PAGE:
Q: Besides surfing, what other helmet uses do Gecko cater for?
A: Well, the main helmet we produce and supply worldwide is the open face marine safety helmet which is used by emergency services including the RNLI, fire brigade, rescue operations, the Navy and is also used commercially on small fast watercrafts such as ribs. We produce a cut away version of this helmet, which leaves the ear section exposed to fit ear protectors for use in noisy environments, and a full face version of the helmet for powerboat racing and jet skiing. The surf helmet is a lighter design and is suitable for an array of activities such as surfing, kitesurfing, windsurfing and wakeboarding. We’ve even recently been working on a cycle helmet – we’ve got the expertise and continue to develop products as and when we see a new niche market or are commissioned by someone else to create something specific.
Q: I gather that Gecko are pretty big players in the marine safety market, how did this come about?
A: After I designed the surf helmet I heard that the RNLI were looking to replace what they were using at the time, which was a motorcycle helmet – which of course is not designed to be used in salt water at all; it gets very heavy when wet and it’s large, which can cause problems due to what we call the bucket effect; this is where the helmet fills up with water if the wearer becomes submerged, causing their head to become negatively buoyant. Conversely, Gecko helmets are always positively buoyant when being used with the inflatable liner. The three years that followed I worked closely with the RNLI developing a helmet exclusively for them that met their very specific requirements, and when this was released to market other organisations such as the MOD, the Met Police and the Coastguard approached us asking for a similar product. Since then the helmet has spread through Europe and is now sold all over the world to major marine organisations including Navy’s, Police Forces and Emergency Services.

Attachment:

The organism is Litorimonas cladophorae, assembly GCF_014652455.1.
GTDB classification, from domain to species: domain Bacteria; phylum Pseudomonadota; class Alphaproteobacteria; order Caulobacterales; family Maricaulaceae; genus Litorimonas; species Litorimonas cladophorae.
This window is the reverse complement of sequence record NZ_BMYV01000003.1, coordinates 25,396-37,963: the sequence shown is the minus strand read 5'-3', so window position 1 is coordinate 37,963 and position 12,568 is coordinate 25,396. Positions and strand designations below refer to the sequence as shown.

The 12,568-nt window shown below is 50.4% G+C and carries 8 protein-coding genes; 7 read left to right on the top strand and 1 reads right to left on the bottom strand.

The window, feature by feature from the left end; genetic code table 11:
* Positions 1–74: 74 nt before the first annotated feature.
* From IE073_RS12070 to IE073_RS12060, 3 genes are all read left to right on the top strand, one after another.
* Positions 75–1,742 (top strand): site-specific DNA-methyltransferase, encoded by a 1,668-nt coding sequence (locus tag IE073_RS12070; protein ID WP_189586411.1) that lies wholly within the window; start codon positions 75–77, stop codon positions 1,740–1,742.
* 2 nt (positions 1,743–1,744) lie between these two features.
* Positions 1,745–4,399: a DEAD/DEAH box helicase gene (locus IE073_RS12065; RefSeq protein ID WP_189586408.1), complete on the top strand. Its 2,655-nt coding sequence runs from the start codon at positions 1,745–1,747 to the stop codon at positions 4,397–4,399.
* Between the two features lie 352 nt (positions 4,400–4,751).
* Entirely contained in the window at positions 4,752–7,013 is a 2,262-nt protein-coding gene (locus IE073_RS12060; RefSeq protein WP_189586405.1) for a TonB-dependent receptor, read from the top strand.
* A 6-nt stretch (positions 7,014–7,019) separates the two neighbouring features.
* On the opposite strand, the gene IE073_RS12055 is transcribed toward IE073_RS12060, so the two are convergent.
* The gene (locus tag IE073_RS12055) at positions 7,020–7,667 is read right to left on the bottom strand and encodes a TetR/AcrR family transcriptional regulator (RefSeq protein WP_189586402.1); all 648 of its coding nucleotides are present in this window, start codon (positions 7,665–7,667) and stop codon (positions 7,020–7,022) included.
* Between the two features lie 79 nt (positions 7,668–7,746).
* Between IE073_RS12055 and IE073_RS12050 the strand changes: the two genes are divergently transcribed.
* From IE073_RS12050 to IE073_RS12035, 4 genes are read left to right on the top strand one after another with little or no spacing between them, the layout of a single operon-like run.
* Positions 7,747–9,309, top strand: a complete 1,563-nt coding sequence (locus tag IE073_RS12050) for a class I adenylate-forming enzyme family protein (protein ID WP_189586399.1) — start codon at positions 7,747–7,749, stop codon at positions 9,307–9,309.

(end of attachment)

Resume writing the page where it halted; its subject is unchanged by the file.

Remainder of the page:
Q: How are Gecko helmets made?
A: Initially they were all hand made by myself, but with rising demand, I had to adapt and streamline the process and took extra staff on to help me meet the demand. All the helmets were, and still are, made to order in our factory in Bude. As we grew larger we refined our processes and outsourced some elements of the helmet manufacturing process to third parties, such as the inflatable liners, but wherever possible we keep things in house and anything that involves fibre glassing is still done by hand.
Q: How are the helmets tested for safety?
A: We first started looking at helmet accreditations when I developed the original RNLI helmet because they wanted some sort of official verification of the product. I approached the British Standards Institution (BSI) asking them what the standard for marine safety was and while there was a canoeing / white water standard for helmets (BS EN 1385:2012) there wasn’t a higher grading appropriate for commercial marine environments – and so working closely with both BSI and the RNLI we developed a new standard (PAS 028:2002). Gecko marine safety helmets are currently the only helmets in the world to meet the new standard!
Q: What are your plans for the future?
A: Gecko are always working on product development whether it be improving on our existing helmet models or creating new ones, such as the cycle helmet that I mentioned earlier. Right now, we have Gecko One in the pipeline; this will be a standard model of each Gecko helmet batch-produced in one colour with accessories included by default; we’ll keep the generic helmets in stock so that customers can buy online for next day delivery. We are also on the cusp of launching our new ballistic helmet, a combat-appropriate version of the open face for use by armed forces who carry firearms and operate within a marine environment. And finally, we are developing a cap, a product aimed at the sailing and canoeing markets to meet their very specific needs. So watch this space!